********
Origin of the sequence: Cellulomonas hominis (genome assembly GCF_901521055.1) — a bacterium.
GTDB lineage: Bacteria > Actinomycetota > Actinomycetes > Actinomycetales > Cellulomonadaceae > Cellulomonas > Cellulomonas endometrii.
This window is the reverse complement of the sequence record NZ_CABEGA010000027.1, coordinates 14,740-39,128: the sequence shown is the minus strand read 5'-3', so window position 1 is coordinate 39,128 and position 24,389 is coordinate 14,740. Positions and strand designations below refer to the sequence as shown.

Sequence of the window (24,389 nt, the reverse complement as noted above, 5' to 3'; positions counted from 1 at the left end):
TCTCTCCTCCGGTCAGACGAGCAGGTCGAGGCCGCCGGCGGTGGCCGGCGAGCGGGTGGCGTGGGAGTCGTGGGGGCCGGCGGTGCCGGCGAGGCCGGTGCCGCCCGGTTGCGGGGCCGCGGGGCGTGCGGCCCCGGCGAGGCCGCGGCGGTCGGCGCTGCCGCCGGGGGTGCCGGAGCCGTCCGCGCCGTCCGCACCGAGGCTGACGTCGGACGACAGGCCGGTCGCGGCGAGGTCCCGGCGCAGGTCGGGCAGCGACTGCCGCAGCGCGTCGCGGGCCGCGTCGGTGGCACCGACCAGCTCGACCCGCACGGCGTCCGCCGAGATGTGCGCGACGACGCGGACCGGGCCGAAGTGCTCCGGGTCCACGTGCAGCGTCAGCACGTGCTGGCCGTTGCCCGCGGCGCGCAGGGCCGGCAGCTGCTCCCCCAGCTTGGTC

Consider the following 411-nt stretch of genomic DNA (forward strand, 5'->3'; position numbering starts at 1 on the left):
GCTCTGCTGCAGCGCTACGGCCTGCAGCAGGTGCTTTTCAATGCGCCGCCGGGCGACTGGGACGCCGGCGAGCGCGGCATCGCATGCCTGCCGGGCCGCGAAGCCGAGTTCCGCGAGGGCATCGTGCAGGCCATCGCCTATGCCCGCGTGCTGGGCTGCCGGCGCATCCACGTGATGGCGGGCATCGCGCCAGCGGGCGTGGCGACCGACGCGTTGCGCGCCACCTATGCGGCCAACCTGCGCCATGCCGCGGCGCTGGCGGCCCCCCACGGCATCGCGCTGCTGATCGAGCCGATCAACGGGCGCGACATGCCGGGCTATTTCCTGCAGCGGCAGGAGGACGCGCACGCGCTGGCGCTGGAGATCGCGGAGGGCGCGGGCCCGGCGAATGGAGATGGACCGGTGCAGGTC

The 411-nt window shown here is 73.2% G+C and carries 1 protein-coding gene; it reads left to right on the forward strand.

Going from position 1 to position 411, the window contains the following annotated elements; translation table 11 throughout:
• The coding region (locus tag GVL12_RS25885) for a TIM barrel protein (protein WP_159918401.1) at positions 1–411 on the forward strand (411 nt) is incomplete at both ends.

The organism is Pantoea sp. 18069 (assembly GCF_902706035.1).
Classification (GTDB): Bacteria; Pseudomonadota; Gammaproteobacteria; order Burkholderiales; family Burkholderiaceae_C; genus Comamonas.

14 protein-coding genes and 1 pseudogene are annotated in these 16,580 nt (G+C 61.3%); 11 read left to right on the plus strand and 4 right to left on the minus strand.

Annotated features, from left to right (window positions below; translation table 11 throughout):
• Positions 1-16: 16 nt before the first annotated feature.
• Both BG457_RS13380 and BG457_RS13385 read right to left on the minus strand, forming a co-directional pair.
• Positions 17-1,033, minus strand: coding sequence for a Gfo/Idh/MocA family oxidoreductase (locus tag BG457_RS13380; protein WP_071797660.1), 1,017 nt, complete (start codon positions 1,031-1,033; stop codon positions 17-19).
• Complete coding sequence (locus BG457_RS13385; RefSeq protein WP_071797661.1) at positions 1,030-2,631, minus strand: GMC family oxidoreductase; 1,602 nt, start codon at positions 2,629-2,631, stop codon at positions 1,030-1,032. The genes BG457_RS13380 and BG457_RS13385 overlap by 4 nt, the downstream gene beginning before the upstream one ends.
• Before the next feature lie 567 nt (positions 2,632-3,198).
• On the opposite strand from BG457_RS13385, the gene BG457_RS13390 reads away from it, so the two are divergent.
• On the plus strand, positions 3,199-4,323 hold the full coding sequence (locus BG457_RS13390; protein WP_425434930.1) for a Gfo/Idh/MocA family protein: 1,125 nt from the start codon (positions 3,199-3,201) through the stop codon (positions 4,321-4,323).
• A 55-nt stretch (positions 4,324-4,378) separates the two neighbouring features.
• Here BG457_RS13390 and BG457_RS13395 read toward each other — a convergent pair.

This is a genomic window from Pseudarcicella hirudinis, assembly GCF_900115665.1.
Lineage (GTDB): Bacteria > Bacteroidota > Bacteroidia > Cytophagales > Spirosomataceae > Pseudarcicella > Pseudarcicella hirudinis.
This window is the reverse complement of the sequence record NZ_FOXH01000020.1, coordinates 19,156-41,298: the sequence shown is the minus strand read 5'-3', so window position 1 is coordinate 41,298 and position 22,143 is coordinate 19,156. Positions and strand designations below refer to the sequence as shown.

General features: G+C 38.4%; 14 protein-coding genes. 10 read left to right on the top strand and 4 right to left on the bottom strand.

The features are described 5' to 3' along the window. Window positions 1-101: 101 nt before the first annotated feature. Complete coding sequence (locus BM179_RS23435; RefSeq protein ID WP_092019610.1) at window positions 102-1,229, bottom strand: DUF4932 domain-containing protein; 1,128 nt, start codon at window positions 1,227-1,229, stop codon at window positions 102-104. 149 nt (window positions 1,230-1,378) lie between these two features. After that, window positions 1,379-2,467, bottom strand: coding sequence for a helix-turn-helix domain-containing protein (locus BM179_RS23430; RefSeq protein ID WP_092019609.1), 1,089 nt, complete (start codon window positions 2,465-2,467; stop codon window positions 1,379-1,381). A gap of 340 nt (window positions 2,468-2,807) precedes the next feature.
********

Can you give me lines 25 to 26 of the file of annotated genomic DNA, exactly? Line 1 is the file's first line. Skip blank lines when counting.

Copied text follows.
Lineage (GTDB): Bacteria > Bacteroidota > Bacteroidia > Cytophagales > Spirosomataceae > Pseudarcicella > Pseudarcicella hirudinis.
This window is the reverse complement of the sequence record NZ_FOXH01000020.1, coordinates 19,156-41,298: the sequence shown is the minus strand read 5'-3', so window position 1 is coordinate 41,298 and position 22,143 is coordinate 19,156. Positions and strand designations below refer to the sequence as shown.